Miri-Piri and Sikh Leadership: What Can We Learn?

Individuals with strong sense of identity, caliber and character, make great leaders.

CONCEPT

Following the martyrdom of Guru Arjan Dev Ji, the Sikhs were understandably discontent with the political climate of Punjab. The world held its breath as arrangements were made for Guru Hargobind Sahib Ji’s guruship to be officiated by a ceremony headed by Baba Buddha Ji. They wondered, as anyone would, what would follow now? Would the 6th Guru bow to Jahangir’s pressure to change the Sikh scripture, then known as the Adi Granth Sahib? What else were his options anyway? He was a holy man, a saint, and though he wielded respect from all common folk irrespective of their religious association, the physical ruler of the country was still a brutal tyrant who considered it religiously righteous to boil holy men alive.

Beyond my dramatic illustration, the grandeur of Guru Hargobind Sahib on the day of his guruship is better captured by the much-respected Dhadis-style court poets Bhai Nathmal and Abdullah, as follows:

“Do talwara badiyaan, Ik mir di, ik pir di,
Ik azmat di, ik raj di, Ik rakhi kare vazeer di.
Himmat bahaan kot-garh, Darvaza balakh-bakhir di,
Pagg teri ki Jahangir Di!”

Instead of a boy intimidated by the brutal execution of his father, Guru Hargobind Sahib made his first appearance as Guru in a majestic, and somewhat royal, manner. He had adorned two swords representing the concepts of Miri and Piri, emphasizing that they must go hand in hand. Miri is the political aspect of society. The word ‘Miri’ is a contraction of the Persian word ‘Amir’ (lit., commander, governor, lord, prince) which basically refers to governorship and material power. It’s not limited to any particular form of government and hence applicable to the then monarchy as well as today’s democracy. Piri (Persian “Pir” (lit. wise man, saint, spiritual guide, head of a religious order) stands for spiritual authority. Guru Hargobind established from the outset that temporal and spiritual authority must go hand in hand. There is no way to separate religion and politics. Just as chaos would ensue in human society if political organization ceased to exist it would be equally disastrous if there were to be no spiritual growth and development.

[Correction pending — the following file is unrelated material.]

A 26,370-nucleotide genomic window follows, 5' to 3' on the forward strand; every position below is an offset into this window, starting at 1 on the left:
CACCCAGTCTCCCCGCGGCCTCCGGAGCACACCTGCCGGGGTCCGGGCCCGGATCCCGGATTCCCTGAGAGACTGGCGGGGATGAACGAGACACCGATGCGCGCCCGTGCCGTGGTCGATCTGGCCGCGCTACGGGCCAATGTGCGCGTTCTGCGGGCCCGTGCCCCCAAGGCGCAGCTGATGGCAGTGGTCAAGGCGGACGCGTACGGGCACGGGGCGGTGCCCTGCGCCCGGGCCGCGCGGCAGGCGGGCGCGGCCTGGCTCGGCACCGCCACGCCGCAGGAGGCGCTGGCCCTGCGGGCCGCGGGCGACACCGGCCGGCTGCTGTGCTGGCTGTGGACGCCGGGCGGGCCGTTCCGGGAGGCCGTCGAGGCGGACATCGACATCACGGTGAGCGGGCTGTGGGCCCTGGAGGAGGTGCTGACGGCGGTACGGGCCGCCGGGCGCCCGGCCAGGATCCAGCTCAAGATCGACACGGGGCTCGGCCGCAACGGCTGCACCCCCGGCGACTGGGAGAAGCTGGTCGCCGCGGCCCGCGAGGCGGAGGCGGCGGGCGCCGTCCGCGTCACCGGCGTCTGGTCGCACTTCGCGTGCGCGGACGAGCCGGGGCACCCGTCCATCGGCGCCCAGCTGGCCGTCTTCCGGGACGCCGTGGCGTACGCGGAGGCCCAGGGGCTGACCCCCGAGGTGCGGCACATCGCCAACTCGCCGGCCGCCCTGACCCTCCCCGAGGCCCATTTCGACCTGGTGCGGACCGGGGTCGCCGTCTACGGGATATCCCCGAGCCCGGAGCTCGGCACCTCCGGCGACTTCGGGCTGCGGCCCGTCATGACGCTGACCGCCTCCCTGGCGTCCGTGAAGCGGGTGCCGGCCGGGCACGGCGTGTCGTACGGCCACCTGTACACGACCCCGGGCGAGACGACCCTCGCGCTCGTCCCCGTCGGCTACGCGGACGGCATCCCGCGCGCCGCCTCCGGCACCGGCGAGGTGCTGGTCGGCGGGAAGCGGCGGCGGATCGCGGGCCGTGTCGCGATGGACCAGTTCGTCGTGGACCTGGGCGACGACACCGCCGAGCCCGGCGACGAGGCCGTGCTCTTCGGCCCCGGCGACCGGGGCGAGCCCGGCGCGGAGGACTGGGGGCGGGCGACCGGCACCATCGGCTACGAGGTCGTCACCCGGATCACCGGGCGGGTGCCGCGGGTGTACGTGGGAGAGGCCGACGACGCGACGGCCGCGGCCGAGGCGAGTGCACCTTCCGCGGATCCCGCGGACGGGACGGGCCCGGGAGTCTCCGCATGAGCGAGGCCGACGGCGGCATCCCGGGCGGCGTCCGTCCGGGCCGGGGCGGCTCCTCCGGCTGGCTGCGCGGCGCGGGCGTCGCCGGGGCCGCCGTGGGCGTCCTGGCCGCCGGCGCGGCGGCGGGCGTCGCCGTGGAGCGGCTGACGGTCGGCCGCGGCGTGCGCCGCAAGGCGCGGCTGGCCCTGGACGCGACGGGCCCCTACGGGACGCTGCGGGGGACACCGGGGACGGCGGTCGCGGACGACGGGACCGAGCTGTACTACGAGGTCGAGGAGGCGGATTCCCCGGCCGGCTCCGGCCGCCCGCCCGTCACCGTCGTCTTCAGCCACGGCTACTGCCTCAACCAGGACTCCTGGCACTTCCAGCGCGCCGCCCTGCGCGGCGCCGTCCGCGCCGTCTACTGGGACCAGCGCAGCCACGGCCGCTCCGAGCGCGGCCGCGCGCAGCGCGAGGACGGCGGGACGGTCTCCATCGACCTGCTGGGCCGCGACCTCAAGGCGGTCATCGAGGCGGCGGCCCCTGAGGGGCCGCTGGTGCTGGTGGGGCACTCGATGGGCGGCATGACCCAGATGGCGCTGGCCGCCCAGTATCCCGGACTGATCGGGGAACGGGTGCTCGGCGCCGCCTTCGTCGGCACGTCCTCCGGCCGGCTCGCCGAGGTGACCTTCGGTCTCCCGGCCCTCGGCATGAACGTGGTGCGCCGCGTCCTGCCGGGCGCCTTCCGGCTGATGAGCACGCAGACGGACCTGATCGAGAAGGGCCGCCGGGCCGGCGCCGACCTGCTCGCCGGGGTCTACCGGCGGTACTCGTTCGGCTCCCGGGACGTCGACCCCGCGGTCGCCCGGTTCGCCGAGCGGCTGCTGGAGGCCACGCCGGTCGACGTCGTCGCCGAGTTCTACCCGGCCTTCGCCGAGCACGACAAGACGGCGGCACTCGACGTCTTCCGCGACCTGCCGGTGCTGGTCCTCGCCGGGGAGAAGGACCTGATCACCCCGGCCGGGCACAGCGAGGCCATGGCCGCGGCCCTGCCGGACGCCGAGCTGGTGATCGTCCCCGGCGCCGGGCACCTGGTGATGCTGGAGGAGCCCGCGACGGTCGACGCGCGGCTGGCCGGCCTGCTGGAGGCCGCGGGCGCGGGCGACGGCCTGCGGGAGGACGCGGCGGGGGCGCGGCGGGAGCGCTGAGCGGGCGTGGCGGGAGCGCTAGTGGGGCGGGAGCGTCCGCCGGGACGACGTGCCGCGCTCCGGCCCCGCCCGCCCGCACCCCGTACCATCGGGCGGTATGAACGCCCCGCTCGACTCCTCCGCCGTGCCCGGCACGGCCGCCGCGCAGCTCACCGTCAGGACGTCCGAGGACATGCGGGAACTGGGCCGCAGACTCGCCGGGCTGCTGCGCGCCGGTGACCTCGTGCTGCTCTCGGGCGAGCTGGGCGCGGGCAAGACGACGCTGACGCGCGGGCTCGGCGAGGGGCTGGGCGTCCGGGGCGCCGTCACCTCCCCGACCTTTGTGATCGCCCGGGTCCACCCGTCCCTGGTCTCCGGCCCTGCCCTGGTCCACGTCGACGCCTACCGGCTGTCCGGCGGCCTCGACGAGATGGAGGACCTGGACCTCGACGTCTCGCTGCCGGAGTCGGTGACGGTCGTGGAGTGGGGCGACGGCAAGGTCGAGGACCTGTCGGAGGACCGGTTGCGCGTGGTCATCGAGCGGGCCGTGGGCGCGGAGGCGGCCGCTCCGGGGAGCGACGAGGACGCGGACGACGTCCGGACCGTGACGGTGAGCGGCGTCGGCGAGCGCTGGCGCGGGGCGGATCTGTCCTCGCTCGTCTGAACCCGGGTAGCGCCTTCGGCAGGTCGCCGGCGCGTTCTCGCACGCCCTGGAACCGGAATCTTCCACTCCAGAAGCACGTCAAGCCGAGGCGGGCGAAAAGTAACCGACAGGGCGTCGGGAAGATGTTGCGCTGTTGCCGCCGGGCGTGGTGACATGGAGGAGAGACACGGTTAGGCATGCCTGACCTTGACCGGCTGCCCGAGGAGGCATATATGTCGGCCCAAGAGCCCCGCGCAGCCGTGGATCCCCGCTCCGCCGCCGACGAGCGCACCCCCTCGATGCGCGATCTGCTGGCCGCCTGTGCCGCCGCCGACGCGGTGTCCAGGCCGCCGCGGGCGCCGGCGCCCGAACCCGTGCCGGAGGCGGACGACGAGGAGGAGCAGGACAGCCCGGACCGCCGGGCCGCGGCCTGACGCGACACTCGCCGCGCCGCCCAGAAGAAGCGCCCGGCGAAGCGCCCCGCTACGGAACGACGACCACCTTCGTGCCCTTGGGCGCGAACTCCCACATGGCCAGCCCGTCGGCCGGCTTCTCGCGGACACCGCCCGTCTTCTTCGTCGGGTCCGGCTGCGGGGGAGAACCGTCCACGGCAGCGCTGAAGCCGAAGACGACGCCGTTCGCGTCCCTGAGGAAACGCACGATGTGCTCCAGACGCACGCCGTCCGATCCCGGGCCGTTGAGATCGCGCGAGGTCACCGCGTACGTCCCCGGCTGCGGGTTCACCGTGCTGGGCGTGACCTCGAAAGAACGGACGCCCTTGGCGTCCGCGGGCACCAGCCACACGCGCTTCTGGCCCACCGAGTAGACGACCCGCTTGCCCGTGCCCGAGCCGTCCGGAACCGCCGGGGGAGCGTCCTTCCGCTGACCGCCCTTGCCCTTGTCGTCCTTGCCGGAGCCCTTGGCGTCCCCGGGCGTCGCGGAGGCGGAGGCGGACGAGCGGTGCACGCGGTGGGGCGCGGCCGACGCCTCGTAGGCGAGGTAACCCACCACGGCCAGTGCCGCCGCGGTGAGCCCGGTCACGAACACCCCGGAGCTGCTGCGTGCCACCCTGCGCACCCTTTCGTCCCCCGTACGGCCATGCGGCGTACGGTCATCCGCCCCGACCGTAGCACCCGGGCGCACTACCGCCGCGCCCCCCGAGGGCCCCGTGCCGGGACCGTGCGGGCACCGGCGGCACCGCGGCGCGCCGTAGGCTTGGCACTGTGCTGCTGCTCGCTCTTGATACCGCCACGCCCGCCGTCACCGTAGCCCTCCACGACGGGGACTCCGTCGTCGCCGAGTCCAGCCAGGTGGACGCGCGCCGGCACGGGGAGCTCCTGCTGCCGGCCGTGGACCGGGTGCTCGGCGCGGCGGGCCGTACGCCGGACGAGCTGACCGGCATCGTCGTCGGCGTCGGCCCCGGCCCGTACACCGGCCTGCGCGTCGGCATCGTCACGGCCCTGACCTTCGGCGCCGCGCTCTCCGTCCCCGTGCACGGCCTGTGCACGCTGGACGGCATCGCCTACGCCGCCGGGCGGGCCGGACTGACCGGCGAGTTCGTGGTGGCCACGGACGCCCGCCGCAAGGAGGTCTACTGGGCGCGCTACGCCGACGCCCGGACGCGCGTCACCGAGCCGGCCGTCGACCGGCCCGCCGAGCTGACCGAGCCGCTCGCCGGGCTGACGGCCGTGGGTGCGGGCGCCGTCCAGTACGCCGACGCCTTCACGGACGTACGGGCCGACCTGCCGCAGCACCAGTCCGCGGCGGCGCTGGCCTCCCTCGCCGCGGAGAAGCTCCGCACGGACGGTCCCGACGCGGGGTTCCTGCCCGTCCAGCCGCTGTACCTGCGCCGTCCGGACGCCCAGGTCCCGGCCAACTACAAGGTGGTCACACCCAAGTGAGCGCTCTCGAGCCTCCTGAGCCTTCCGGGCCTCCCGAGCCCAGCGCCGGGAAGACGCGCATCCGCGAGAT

Guru Hargobind Sahib sought to physically display the symbols, Miri and Piri, at all times by carrying two swords crossed across his person. In this way, the Sikhs would be reminded daily, when they saw their Guru, of the importance of striving to achieve a balance in both the material and spiritual parts of their lives. In terms of Miri, Sikhs had to be able to defend themselves as well as be self-dependent so that they owed no favors to anyone. Piri had to with the mental and spiritual growth of the Sikhs. The sixth Nanak filled his Sikhs with a zealous spirit which allowed them to evolve into alert and self-assured warriors. By further implementing the concept of Miri Piri, not only did Guru Sahib create an army that had the Moghuls running for home, but he also cemented the foundations of what would later be introduced as Khalsa by Guru Gobind Singh Ji.

RELEVANCE

Comprehensive understanding of the Miri Piri concept can play an integral part in one’s development as a Sikh today as well as in the progression of the Sikh Panth. Rather than going astray fighting amongst ourselves and acting in humiliating ways, that will only be looked upon in dismay by the future Sikh generations, it is necessary that the Sikhs as a unit form some sort of understanding and common ground. What better way to do this than through the Guru’s unquestionable orders and teachings?

Guru Hargobind Sahib clearly sought to strengthen his Sikhs to be sound politicians so that they would be more aware of what is going on in society and especially the in their own country. Rather than relying on other “wise” or “expert” people’s interpretations, Guru Sahib trained his Sikhs so that they would be able to think on their own. In this way, not only could one avoid being biased and brainwashed without realizing it, but one would also be able to formulate their own views and hence fight to have them realized.

That’s exactly what Sikhs need to do collectively today. The community must engineer a comfortable environment where Sikh values and principles are established in children from a young age while they are also encouraged to excel academically. In this way, rather than feeling alienated from adult society, Sikh youth will be able to have a strong sense of belonging to the community. Individuals with strong sense of identity, caliber and character, make great leaders. The flourishing of such leadership would gain the Sikhs solid recognition in the world. This is a much better alternative to the current counter-productive practice of ingraining one’s own political frustrations into one’s child, which only makes children grow up confused and detached.

Politically and spiritually balanced leadership was Guru Hargobind Sahib Ji’s goal. He encouraged the nurturing of leaders who are empathetic to the common man’s dilemma and highly-capable of bringing about betterment. The scope of leadership is limited to not only a political party, a profitable or non-profit organization, or a religious or educational institution, but is also applicable to one’s family and oneself as an individual.

Perhaps while celebrating “Miri Piri Diwas” or the guruship of Guru Hargobind Sahib Ji, we should critically examine ourselves against the Miri Piri concept to be able to identify and improve our shortcomings, while also nourishing our strengths.

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